Long words bad, short words good.

Whenever someone complains that a reader might not know what a word means, I snap, That’s why god invented Google. Because I love words, and I won’t give up using them any way I want to, but only if I am certain that that word and no other can say what I mean. In other words, using big words to show you are smart shows you are not. I used diffident, for instance, (see above) instead of self-doubting (a) because it is actually shorter, and (b) because it brings with it a nuance of meaning that describes my character better. Self-doubting describes a woman in the self-help section of a library. A shy woman will not like meeting strangers. A wary woman would not take LSD. No. Diffident is the word. Choose your words carefully. And when you read your work out loud (because of course you do), the wrong words will stand out like sore thumbs, no matter what their length.

Must have conflict.

No, it’s more than that. One overarching conflict that drives the story. And that conflict must be resolved by story’s end. It seems that modern readers want a definable conflict in the first paragraph. Otherwise, why read further? And they must have a satisfactory resolution on the last page. Otherwise, why have they read it at all? I can agree with the demand for conflict in that, if one writes recognizable characters living a life, what life is without conflict, in the inner voice if nowhere else? But I resist the demand for the sort of conflict that must be decided by a kick-ass heroine. Hero, even.

If you’ve got a story to tell, tell it. The “conflict” will be there. You don’t have to impose one on the narrative.

Kill your darlings

The most pernicious one of all. It seems to suggest that you go carefully through your manuscript and eliminate any and all writing in which you take a little pride. A description that says exactly what you wanted it to say. A piece of dialog that, to your way of thinking, illuminates aspects of characters as no amount of narrative could. Everything, in fact, that upon re-reading you find yourself murmuring, “Ooh, that’s good.” A sure sign that it should go.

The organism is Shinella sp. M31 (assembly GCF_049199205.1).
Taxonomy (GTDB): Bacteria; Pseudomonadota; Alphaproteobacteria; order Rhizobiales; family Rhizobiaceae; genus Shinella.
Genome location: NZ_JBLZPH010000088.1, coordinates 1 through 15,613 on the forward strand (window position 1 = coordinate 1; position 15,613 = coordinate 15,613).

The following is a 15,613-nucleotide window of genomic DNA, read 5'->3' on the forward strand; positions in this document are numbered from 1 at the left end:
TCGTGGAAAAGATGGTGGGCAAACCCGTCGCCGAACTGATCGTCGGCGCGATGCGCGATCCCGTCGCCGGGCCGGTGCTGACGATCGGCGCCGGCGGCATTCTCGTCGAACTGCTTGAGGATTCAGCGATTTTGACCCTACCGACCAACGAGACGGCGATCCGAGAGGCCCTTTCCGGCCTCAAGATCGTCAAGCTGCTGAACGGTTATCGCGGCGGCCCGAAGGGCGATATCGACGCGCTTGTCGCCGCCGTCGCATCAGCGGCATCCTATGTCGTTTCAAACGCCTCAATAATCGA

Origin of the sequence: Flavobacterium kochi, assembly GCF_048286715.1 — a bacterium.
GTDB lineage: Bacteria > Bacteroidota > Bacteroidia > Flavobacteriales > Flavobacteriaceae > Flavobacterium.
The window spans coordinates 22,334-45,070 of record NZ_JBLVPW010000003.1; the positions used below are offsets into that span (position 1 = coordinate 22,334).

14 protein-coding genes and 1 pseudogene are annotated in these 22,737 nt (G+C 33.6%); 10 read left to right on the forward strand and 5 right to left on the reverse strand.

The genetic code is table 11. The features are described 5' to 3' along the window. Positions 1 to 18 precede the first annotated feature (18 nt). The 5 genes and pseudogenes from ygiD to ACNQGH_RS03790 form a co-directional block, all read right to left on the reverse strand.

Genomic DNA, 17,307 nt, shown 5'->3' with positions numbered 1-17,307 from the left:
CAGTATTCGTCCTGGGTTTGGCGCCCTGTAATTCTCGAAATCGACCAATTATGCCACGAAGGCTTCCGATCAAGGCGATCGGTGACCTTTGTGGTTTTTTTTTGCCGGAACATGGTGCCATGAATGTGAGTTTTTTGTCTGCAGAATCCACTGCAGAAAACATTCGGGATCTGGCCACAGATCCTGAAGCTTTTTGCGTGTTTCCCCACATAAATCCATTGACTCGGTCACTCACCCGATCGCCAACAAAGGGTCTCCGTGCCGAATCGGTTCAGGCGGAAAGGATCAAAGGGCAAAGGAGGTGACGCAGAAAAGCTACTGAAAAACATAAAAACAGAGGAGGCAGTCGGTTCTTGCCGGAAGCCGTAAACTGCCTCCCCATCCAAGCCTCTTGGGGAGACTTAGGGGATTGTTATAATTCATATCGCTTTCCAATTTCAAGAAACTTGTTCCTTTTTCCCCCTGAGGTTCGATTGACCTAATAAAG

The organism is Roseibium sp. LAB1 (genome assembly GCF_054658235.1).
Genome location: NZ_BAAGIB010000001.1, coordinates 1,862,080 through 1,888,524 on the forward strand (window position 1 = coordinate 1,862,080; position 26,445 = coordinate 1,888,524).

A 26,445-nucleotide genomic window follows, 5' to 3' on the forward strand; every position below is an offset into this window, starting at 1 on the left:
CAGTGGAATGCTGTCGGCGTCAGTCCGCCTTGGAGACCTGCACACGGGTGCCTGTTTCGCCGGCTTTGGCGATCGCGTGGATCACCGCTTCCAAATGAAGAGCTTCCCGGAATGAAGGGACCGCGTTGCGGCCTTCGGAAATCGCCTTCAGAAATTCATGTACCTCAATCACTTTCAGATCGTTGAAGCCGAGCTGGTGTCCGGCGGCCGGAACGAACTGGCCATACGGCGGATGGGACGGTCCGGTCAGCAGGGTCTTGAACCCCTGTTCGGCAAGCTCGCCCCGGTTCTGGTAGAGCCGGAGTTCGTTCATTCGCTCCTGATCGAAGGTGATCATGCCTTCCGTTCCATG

Okay, okay. It’s not really that bad. But it can seem like it. What it means – what I take it to mean – is that sometimes there are very good bits of writing that don’t belong in this particular story, or in this particular scene, or are said by this particular character. And if that is the case, they should go. But not into the wastebasket. They should go into a drawer. They are your darling children, and they should be kept safe from the scrap heap.

In Sum

Those are my six favorite rules to break, but I don’t break them with impunity. I don’t break them just because I think I can. Just because James Joyce and Virginia Woolf did not consult Wrules for Writers before putting pen to paper. I knew the stories I wanted to tell, and so do you. And if, as you read your work aloud, something makes you stumble, maybe wince a little, take a closer look. But if it’s one of your darlings, don’t toss it. Carefully excise it and save it for another day. The story in which it belongs has yet to be written.